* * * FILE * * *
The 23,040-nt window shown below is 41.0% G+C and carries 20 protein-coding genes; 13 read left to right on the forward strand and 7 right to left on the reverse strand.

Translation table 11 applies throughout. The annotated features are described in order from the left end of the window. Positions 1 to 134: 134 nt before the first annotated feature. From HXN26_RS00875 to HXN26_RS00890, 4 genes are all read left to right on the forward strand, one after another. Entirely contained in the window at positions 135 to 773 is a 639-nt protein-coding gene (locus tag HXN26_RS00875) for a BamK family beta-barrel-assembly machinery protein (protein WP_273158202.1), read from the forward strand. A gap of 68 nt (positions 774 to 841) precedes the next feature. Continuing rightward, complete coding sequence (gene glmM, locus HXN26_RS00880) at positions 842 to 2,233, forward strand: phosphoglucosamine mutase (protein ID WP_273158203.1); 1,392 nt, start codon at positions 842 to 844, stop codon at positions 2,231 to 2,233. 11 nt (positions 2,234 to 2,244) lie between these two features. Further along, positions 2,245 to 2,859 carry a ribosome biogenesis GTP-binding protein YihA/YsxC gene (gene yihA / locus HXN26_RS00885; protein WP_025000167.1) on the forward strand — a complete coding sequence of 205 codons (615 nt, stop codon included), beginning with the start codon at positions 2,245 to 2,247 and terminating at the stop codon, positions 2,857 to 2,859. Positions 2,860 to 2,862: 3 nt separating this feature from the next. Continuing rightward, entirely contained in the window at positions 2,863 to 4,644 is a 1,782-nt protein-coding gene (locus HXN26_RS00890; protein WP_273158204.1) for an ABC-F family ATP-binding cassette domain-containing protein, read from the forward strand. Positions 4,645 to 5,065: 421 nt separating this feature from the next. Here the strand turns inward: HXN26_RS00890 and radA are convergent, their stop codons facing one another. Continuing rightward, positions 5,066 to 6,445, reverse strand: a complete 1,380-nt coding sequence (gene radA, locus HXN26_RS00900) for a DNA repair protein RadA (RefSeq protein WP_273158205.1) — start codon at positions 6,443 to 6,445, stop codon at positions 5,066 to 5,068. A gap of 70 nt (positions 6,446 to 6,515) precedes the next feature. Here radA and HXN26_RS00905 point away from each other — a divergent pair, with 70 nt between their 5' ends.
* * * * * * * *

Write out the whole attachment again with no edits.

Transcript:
The 23,040-nt window shown below is 41.0% G+C and carries 20 protein-coding genes; 13 read left to right on the forward strand and 7 right to left on the reverse strand.

Translation table 11 applies throughout. The annotated features are described in order from the left end of the window. Positions 1 to 134: 134 nt before the first annotated feature. From HXN26_RS00875 to HXN26_RS00890, 4 genes are all read left to right on the forward strand, one after another. Entirely contained in the window at positions 135 to 773 is a 639-nt protein-coding gene (locus tag HXN26_RS00875) for a BamK family beta-barrel-assembly machinery protein (protein WP_273158202.1), read from the forward strand. A gap of 68 nt (positions 774 to 841) precedes the next feature. Continuing rightward, complete coding sequence (gene glmM, locus HXN26_RS00880) at positions 842 to 2,233, forward strand: phosphoglucosamine mutase (protein ID WP_273158203.1); 1,392 nt, start codon at positions 842 to 844, stop codon at positions 2,231 to 2,233. 11 nt (positions 2,234 to 2,244) lie between these two features. Further along, positions 2,245 to 2,859 carry a ribosome biogenesis GTP-binding protein YihA/YsxC gene (gene yihA / locus HXN26_RS00885; protein WP_025000167.1) on the forward strand — a complete coding sequence of 205 codons (615 nt, stop codon included), beginning with the start codon at positions 2,245 to 2,247 and terminating at the stop codon, positions 2,857 to 2,859. Positions 2,860 to 2,862: 3 nt separating this feature from the next. Continuing rightward, entirely contained in the window at positions 2,863 to 4,644 is a 1,782-nt protein-coding gene (locus HXN26_RS00890; protein WP_273158204.1) for an ABC-F family ATP-binding cassette domain-containing protein, read from the forward strand. Positions 4,645 to 5,065: 421 nt separating this feature from the next. Here the strand turns inward: HXN26_RS00890 and radA are convergent, their stop codons facing one another. Continuing rightward, positions 5,066 to 6,445, reverse strand: a complete 1,380-nt coding sequence (gene radA, locus HXN26_RS00900) for a DNA repair protein RadA (RefSeq protein WP_273158205.1) — start codon at positions 6,443 to 6,445, stop codon at positions 5,066 to 5,068. A gap of 70 nt (positions 6,446 to 6,515) precedes the next feature. Here radA and HXN26_RS00905 point away from each other — a divergent pair, with 70 nt between their 5' ends.